88 views

Can Maxwell's law of distribution of velocities be used to determine a value for absolute heat?

I'm currently reading about Maxwell's law of distribution of velocities, and the thought occurred to me that I could use this to calculate the maximum temperature that an atom could reach. My theory ...
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1answer
23 views

How does an object in vacuum loose its temperature? [duplicate]

Well, it radiates in the infrared, I guess. But how exactly are these photons created? The atoms have some kinetic energy, which makes up the temperature. So while the atoms or molecules jitter a bit ...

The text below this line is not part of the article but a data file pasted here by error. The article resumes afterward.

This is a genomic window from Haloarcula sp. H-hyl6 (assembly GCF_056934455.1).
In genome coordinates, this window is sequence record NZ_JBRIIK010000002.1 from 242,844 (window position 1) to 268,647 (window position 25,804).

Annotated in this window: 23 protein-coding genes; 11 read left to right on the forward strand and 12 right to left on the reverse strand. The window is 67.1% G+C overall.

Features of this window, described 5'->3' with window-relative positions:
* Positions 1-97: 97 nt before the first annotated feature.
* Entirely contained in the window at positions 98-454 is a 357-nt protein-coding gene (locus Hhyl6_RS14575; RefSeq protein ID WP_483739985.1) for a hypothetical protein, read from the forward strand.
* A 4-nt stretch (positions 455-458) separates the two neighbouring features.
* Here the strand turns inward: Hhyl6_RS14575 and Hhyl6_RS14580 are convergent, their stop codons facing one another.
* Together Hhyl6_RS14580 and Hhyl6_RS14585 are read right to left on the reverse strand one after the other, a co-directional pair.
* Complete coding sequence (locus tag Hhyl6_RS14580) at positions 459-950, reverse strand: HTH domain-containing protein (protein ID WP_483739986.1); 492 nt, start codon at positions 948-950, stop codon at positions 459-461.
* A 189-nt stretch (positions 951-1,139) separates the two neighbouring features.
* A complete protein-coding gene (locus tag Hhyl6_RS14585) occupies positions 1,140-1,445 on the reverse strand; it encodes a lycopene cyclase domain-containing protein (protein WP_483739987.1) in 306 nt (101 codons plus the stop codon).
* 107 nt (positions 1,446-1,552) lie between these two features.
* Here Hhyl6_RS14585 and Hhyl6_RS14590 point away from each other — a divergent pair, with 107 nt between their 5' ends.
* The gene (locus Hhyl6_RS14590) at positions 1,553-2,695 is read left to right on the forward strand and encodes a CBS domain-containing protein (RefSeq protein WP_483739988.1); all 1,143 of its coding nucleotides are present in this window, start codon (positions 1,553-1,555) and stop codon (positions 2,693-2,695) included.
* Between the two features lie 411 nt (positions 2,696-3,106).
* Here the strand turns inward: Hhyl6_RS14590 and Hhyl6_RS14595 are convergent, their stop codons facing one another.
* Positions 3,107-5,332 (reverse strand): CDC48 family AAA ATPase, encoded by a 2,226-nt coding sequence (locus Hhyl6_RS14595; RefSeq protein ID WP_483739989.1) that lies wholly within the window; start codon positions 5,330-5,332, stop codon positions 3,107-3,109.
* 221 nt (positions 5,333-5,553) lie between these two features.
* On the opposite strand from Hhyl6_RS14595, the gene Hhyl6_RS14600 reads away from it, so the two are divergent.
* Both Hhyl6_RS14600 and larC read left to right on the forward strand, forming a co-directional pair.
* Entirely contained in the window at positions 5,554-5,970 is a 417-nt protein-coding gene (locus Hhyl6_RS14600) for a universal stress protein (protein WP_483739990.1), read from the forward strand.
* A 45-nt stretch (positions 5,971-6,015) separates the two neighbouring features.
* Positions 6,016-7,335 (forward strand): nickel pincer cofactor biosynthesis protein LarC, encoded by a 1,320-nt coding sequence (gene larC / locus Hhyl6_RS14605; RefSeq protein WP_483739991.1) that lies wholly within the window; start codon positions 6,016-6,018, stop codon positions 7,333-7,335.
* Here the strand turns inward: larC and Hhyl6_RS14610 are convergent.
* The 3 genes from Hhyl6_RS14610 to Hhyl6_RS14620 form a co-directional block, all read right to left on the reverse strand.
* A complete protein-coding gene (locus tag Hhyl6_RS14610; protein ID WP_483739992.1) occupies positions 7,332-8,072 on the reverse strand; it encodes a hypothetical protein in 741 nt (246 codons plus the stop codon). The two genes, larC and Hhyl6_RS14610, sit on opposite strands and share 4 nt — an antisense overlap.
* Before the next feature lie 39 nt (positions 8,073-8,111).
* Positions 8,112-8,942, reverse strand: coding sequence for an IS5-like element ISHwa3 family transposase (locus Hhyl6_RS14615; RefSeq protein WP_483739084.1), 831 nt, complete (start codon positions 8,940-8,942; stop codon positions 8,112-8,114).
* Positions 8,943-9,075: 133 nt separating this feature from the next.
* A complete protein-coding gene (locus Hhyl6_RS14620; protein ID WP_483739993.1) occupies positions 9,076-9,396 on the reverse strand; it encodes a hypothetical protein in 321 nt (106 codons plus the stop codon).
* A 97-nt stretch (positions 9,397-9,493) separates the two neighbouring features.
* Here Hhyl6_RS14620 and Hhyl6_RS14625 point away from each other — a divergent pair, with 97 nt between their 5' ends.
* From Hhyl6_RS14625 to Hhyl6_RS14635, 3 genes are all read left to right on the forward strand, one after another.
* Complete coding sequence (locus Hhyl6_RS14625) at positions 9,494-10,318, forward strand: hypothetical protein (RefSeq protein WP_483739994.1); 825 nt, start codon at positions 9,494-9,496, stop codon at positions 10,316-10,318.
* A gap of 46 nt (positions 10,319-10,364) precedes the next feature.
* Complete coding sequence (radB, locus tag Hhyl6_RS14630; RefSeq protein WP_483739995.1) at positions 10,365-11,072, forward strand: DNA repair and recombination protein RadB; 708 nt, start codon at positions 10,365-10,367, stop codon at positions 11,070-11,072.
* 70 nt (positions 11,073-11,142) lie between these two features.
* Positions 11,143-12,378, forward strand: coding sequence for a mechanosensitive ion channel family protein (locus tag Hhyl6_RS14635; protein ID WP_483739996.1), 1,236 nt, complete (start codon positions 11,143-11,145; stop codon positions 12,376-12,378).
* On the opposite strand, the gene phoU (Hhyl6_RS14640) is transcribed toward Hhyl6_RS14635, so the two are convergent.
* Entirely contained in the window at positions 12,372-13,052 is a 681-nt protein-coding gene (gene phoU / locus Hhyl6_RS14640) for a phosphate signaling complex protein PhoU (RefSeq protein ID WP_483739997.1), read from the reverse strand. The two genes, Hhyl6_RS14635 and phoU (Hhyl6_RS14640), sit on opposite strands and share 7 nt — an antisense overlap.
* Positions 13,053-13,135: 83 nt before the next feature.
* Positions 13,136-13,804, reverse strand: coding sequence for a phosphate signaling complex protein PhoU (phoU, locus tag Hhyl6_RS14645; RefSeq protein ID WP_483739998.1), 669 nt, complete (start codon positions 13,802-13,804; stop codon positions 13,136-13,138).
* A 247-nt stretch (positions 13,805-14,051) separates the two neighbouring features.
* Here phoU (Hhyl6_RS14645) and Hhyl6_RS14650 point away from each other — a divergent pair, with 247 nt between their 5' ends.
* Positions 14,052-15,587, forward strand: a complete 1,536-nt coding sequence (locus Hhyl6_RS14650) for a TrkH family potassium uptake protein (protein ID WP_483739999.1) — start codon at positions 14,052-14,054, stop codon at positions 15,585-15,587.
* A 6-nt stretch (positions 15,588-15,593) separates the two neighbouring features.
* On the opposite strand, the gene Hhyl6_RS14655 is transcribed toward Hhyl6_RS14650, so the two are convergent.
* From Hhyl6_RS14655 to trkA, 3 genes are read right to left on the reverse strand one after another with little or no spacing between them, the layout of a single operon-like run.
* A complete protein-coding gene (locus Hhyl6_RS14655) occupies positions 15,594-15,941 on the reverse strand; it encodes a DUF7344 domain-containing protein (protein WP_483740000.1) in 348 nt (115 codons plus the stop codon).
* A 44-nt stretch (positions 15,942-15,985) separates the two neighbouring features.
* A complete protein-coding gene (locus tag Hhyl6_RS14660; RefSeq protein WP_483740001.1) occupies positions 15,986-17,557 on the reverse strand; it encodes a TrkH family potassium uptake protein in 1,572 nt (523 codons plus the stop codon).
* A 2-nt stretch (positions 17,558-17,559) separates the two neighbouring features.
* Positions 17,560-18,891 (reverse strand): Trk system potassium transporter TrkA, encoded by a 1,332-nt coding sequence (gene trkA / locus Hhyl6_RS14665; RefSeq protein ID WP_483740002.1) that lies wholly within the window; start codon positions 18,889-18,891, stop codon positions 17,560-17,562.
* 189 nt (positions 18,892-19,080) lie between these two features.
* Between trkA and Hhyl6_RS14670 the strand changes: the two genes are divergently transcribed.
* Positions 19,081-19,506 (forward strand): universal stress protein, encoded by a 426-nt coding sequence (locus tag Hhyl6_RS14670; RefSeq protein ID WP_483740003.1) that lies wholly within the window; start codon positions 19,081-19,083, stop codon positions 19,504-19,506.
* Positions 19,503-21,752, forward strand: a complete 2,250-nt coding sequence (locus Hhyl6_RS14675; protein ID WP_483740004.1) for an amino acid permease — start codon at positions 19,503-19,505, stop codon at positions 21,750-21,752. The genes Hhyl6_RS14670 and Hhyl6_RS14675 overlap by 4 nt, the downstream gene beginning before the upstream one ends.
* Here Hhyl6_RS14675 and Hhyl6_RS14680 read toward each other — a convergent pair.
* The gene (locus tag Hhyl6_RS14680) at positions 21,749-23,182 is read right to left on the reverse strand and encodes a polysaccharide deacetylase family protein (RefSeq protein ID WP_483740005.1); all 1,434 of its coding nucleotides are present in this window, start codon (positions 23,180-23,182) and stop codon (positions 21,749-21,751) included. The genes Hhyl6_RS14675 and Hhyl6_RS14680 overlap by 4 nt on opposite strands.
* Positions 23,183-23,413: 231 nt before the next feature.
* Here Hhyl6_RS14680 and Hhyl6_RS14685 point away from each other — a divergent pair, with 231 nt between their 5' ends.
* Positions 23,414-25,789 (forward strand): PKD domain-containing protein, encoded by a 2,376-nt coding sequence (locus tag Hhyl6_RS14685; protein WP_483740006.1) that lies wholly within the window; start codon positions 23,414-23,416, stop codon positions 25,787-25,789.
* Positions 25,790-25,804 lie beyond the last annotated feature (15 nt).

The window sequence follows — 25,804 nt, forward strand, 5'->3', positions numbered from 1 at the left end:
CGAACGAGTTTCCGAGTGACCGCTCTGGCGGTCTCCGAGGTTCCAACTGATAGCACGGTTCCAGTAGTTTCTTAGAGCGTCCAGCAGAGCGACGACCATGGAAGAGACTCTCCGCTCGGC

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2answers
447 views

Arrhenius Fit: Linear or exponential form?

I have a seemingly easy question about performing an Arrhenius fit to the equation $$y = A \times \exp \left( -\frac{E_A}{RT} \right)$$ I can either fit this in the exponential form using a non-...
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2answers
2k views

What's the difference between a positive and a negative current?

Say I have a wire, and I connect a current source on its left end, and a ground to its right end. Then using my power supply I source a positive current, does this mean that electrons will move from ...
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1answer
99 views

Quicker way to cool liquid

I need to prepare a bottle of baby milk from formula quickly. To prepare it I must use some boiling water to sterilise the powder however it must be served at just above room temperature for the baby ...
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1answer
47 views

Need Some Help Creating A Couple Of Equations [duplicate]